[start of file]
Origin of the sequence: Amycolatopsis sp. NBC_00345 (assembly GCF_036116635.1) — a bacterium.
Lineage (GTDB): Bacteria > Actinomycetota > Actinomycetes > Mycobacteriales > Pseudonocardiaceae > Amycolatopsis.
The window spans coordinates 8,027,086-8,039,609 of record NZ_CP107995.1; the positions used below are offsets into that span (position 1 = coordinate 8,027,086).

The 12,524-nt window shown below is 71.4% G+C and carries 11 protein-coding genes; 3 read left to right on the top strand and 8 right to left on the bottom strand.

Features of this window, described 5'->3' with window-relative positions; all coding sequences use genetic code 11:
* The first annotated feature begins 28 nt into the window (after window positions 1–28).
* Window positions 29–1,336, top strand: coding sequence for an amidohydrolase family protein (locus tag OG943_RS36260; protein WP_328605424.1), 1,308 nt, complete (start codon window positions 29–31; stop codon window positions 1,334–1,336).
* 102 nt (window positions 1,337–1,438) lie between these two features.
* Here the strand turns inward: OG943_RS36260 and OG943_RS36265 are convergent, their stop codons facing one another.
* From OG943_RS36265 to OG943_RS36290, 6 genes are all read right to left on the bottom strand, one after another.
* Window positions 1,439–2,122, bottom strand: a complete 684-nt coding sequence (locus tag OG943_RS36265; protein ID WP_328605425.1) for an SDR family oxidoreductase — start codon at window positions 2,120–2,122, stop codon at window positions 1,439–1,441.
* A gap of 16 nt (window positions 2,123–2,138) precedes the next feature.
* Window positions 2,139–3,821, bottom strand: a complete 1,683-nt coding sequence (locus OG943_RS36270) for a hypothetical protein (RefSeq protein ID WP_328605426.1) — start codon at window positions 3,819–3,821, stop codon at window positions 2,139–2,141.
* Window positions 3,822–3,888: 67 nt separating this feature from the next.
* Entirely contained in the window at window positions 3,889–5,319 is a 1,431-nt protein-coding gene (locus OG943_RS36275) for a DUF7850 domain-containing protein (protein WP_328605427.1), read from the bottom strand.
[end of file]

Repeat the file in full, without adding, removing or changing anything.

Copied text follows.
Origin of the sequence: Amycolatopsis sp. NBC_00345 (assembly GCF_036116635.1) — a bacterium.
Lineage (GTDB): Bacteria > Actinomycetota > Actinomycetes > Mycobacteriales > Pseudonocardiaceae > Amycolatopsis.
The window spans coordinates 8,027,086-8,039,609 of record NZ_CP107995.1; the positions used below are offsets into that span (position 1 = coordinate 8,027,086).

The 12,524-nt window shown below is 71.4% G+C and carries 11 protein-coding genes; 3 read left to right on the top strand and 8 right to left on the bottom strand.

Features of this window, described 5'->3' with window-relative positions; all coding sequences use genetic code 11:
* The first annotated feature begins 28 nt into the window (after window positions 1–28).
* Window positions 29–1,336, top strand: coding sequence for an amidohydrolase family protein (locus tag OG943_RS36260; protein WP_328605424.1), 1,308 nt, complete (start codon window positions 29–31; stop codon window positions 1,334–1,336).
* 102 nt (window positions 1,337–1,438) lie between these two features.
* Here the strand turns inward: OG943_RS36260 and OG943_RS36265 are convergent, their stop codons facing one another.
* From OG943_RS36265 to OG943_RS36290, 6 genes are all read right to left on the bottom strand, one after another.
* Window positions 1,439–2,122, bottom strand: a complete 684-nt coding sequence (locus tag OG943_RS36265; protein ID WP_328605425.1) for an SDR family oxidoreductase — start codon at window positions 2,120–2,122, stop codon at window positions 1,439–1,441.
* A gap of 16 nt (window positions 2,123–2,138) precedes the next feature.
* Window positions 2,139–3,821, bottom strand: a complete 1,683-nt coding sequence (locus OG943_RS36270) for a hypothetical protein (RefSeq protein ID WP_328605426.1) — start codon at window positions 3,819–3,821, stop codon at window positions 2,139–2,141.
* Window positions 3,822–3,888: 67 nt separating this feature from the next.
* Entirely contained in the window at window positions 3,889–5,319 is a 1,431-nt protein-coding gene (locus OG943_RS36275) for a DUF7850 domain-containing protein (protein WP_328605427.1), read from the bottom strand.